Events & Media: Stephen Salant

The Bren School of Environmental Science & Management
at the University of California, Santa Barbara



"The Partnership Solution to the Common Property Problem:
Theory and Laboratory Experiments"

Read the paper on which the talk is based

Stephen S. Salant
Professor, Department of Economics
University of Michigan
Visting Professor, Bren School

Thursday, Jan. 26, 2012
4:00 - 5:00 p.m.
Bren Hall 1424

Extractor effort on common properties is excessive since each self-interested extractor ignores the negative impact of his effort on the productivity of fellow extractors. Similarly, oligopolistic production exceeds the monopoly level since each self-interested producer ignores the negative impact of his sales on the price and profits of fellow oligopolists.

These excesses can in principle be restrained by partitioning agents into partnerships. A member of a partnership bears his own costs but shares equally in the revenues of the partnership. If the right number of partnerships forms, the free-riding induced in each partnership can completely offset the excesses that would occur in the absence of partnerships. The result is socially optimal extraction from a common property. Similarly, the result is monopoly profits earned by oligopolists partitioned into partnerships.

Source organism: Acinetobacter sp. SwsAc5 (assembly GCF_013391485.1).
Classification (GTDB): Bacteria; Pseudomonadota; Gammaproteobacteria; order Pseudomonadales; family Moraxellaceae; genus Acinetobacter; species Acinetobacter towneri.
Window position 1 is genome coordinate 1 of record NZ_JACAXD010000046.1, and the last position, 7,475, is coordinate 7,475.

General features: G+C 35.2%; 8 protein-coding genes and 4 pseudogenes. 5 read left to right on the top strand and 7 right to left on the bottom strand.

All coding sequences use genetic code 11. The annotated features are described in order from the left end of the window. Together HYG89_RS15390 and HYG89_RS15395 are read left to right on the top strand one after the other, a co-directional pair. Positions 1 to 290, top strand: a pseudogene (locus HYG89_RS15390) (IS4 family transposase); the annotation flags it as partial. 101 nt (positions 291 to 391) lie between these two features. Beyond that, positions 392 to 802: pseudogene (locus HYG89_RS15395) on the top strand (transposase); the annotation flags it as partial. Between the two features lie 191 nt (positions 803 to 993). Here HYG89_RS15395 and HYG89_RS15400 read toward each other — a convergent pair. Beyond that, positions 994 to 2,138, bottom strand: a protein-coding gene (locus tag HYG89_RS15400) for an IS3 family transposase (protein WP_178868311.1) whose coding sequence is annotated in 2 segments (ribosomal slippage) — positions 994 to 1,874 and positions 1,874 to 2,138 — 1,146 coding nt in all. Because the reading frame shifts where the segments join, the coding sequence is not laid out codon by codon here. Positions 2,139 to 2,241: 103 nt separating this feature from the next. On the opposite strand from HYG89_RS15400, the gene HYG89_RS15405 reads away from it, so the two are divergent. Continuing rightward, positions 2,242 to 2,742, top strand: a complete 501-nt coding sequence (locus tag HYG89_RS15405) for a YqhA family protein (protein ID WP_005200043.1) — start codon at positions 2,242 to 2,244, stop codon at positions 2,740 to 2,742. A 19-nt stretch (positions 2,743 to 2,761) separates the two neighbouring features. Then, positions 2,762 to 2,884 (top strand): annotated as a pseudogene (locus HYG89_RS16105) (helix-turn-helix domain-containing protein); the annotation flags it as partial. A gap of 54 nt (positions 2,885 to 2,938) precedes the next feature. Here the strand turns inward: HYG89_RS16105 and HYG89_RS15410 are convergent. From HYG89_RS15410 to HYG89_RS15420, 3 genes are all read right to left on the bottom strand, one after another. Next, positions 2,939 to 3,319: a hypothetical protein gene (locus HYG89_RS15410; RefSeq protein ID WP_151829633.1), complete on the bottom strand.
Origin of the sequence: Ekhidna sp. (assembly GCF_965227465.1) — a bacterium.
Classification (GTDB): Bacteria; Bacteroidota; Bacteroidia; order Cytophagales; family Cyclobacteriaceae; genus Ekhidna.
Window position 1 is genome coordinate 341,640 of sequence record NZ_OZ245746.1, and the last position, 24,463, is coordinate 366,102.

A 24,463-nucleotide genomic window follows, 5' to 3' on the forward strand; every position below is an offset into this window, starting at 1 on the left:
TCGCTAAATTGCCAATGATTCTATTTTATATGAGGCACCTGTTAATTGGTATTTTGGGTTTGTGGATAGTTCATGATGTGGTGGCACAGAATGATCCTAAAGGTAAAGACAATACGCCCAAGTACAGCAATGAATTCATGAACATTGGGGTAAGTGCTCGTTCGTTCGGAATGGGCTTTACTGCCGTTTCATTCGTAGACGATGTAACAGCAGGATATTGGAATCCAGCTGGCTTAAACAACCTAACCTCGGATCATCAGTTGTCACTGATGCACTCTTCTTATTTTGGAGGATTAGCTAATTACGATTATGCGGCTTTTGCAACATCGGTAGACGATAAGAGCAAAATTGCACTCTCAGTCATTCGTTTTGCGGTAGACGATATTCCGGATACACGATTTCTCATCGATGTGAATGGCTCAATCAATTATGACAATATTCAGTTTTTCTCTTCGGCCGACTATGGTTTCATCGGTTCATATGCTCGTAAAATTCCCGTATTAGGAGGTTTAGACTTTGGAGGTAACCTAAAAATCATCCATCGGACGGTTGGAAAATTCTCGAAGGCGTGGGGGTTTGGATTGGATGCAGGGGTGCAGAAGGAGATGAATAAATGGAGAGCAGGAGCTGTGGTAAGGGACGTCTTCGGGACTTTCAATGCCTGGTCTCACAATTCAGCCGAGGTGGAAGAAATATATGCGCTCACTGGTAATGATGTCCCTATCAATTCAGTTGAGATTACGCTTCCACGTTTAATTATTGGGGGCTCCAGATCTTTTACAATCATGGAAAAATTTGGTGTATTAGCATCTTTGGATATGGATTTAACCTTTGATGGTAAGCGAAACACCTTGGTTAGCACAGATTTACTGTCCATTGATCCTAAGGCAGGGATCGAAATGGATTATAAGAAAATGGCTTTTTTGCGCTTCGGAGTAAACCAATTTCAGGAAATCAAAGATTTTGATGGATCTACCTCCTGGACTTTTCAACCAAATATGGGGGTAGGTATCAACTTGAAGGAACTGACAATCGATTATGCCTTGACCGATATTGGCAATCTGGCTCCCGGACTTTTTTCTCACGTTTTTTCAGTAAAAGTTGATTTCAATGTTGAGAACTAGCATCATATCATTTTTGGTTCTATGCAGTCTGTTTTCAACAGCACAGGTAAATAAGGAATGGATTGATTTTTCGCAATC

This theory will be described and its performance in controlled experiments will be evaluated. While the qualitative predictions of the theory are borne out, laboratory subjects are less selfish and more altruistic than the theory contemplates.

Stephen Salant is an applied microtheorist specializing in natural resource economics and industrial organization. In his natural resources research, Professor Salant generalized the standard model of exhaustible resources to take account of noncompetitive industry structures and, subsequently, to permit arbitrary spatial configurations of extractors and their customers. Professor Salant also formulated the first model of a speculative attack. Although built to explain speculative attacks in commodity markets, his model was immediately adapted to explain speculative attacks in foreign-exchange markets. The international finance literature on speculative attacks has now grown to thousands of articles.

In his industrial organization research, Professor Salant initiated the literature on the profitability of horizontal mergers and on volume-restricting organizations such as cartels and fishery management councils that select quotas by voting.

Professor Salant was the first co-editor of the Rand Journal of Economics and during its first decade co-organized the biennial Toulouse Conference on Environmental and Resource Economics.

He counts among his distinguished thesis students (and now his co-authors) Carolyn Fischer, who is currently visiting the Bren School, and Matt Kotchen, a former Bren professor who will be visiting later this term.

NOTE: Research colloquia are hosted by Bren faculty members and are generally high-level talks about research in a particular area of environmental science and management.


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